Marine Corps

July 12, 2012

Say Cheeese: You’re on Combat Camera

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Lance Cpl. Sean Dennison
Desert Warrior Staff

U.S. Marines with Second Low Altitude Air Defense Battalion, Marine Corps Air Station Cherry Point, N.C., provides security during Assault Support Tactics 3 (AST-3) at Kiwanis Park, Yuma, Ariz., April 20, 2012. AST-3 supported Weapons and Tactics Instructor Course 2-12 hosted by Marine Aviation Weapons and Tactics Squadron 1 based in MCAS Yuma.

Where does imagery you see around base come from?

Those photos on the slides you saw in boot camp? The pictures in your curriculum at MOS school? The pamphlets for that Marine Corps Birthday you attended? The training videos seen at safety stand downs?

They come from the Marines within the 4600 military occupational specialty field, Combat Camera.

They’re common sights around any Marine installation, the Marines toting cameras and capturing moments of Corps life.

“There are COMCAM assets assigned to every element of the Marine Air Ground Task Force (MAGTF) at the (Ground Combat Element, Air Combat Element, Marine Logistics Groups and bases and stations),” said Gunnery Sgt. Rhonda Mera, the station Combat Camera chief and a native of Niagara Falls, N.Y. “Marine Corps Combat Camera is organized and structured to provide commanders with photographic, video, digital, printed products and archival capabilities which directly support Marine Corps operations, enhancing decision-making processes and situational awareness.”

Combat Camera Marines have been around since at least World War II, according to Mera. Throughout the field’s history, it’s been called the Training Audio Visual Support Center, the Training Visual Information Support Center and Combat Visual Information Center. Today, it’s known across the Corps as Combat Camera.

While normally falling under the S-3/G-3 Training sections, MCAS Yuma’s Combat Camera is unique regarding the section it’s a part of.

“Yuma COMCAM is the only Combat Camera in the Marine Corps to fall under communications,” said Mera, noting that station combat camera is part of the S-6 department.

Combat cameramen and women provide a variety of products for commanders to use for mission-essential tasks, including still photography, videos and graphics. The material’s use includes advertising an event on station, official command photos and providing source material for imagery analysts.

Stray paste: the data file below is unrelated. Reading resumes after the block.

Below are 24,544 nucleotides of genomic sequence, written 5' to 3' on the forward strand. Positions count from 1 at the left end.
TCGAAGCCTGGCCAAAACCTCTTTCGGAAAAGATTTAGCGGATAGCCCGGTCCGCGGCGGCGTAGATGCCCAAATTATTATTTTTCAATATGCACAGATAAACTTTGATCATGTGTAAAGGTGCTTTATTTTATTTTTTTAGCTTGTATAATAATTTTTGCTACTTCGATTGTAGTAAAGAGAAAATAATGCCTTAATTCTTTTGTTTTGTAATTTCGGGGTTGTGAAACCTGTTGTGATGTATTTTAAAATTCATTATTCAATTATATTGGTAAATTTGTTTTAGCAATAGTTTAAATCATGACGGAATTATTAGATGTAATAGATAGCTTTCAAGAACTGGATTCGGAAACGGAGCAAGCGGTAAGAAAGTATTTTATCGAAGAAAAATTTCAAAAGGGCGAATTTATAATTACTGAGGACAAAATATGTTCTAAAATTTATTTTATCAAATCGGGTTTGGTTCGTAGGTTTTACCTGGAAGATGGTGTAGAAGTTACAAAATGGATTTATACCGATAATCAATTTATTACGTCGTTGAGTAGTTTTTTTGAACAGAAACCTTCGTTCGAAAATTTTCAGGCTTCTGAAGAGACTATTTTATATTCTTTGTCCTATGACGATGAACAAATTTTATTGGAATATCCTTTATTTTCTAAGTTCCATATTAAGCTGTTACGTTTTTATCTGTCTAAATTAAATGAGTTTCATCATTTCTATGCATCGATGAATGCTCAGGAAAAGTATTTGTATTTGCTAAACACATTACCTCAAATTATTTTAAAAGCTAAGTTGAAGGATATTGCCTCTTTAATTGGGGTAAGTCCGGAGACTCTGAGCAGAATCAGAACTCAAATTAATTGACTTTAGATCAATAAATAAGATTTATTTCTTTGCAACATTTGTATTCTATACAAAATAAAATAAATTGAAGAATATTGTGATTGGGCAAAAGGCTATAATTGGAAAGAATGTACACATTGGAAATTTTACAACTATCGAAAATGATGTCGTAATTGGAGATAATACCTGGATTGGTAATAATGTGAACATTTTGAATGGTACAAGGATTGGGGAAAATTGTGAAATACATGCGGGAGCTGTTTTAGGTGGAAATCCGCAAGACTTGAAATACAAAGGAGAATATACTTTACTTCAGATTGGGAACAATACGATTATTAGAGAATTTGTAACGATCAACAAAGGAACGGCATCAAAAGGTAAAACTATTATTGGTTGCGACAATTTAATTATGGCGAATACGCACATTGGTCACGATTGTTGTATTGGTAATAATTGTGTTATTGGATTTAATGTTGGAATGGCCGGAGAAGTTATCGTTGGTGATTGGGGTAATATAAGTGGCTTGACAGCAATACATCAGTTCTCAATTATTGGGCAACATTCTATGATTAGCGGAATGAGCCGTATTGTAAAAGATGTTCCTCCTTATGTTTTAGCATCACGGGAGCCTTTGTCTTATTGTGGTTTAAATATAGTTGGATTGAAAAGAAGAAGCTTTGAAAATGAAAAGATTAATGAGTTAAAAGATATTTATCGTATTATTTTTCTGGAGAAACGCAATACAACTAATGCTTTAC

With the job requiring an eye for detail, it’s no surprise, then, a few of the Marines here have backgrounds in art or graphic design.

“I joined specifically for Combat Camera,” Cpl. Justin Bopp, the Combat Camera graphics and reproduction section chief and a native of Des Moines, Iowa, whose experienced in a variety of art forms. “I knew whatever job I had in COMCAM, I’d be fine with it.”

“I originally went to college for graphic design,” said Lance Cpl. Ryan Lampro, the Combat Camera video chief and a native of Pittsfield, Mass. “I didn’t like where my life was going and wanted to change.”

Another aspect of Yuma’s Combat Camera section is the Marines’ versatility.

“A perk of Combat Camera here is we’re all centralized and we have the ability to cross-train in different sections,” said Bopp.

The Marines’ different skill sets come in handy with the different tasks they perform, like documenting changes of commands, taking photographs for the Criminal Investigation Division. Where there’s a need for imagery, there’s a need for Combat Camera.

“Marine Corps COMCAM acquires and exploits still and motion imagery in support of combat, information operations, humanitarian, special force, intelligence, reconnaissance, engineering, legal, public affairs and other operations involving the Military Services,” said Mera of the Marines’ repertoire.

Mera gave her own example of the effectiveness of Combat Camera in a forward environment. During the Iraq campaigns, Combat Camera was part of information and psychological operations. The Marines made pamphlets showing visuals of Marines helping locals and explaining through pictures how insurgents were harming the local villages.

“The only way to get information out to them was through images,” said Mera.

Even as operations in Afghanistan and overseas continue, Combat Camera still provides imagery such as terrain layout and individual identification to help combatant commanders control their respective area of operations.

The job does have its pitfalls, however. A common mistake is that Combat Camera and Public Affairs are one in the same.

“They think we write stories,” said Bopp with a laugh.

“How I like to break it down for most people to understand is:  COMCAM supports the ‘proverbial combatant commander in the field’.  PAO supports the ‘proverbial combatant commander in the eyes of the public’,” added Mera.

As well, because of the intricate nature of Combat Camera, it can be hard for outsiders to understand what they do.

“We provide material for mission-essential tasks,” said Lampro.

With modes of visual representation constantly changing and technology ever advancing, it’s a safe bet Combat Camera will remain an integral part of Corps operations.

For full story, visit Yuma.usmc.mil




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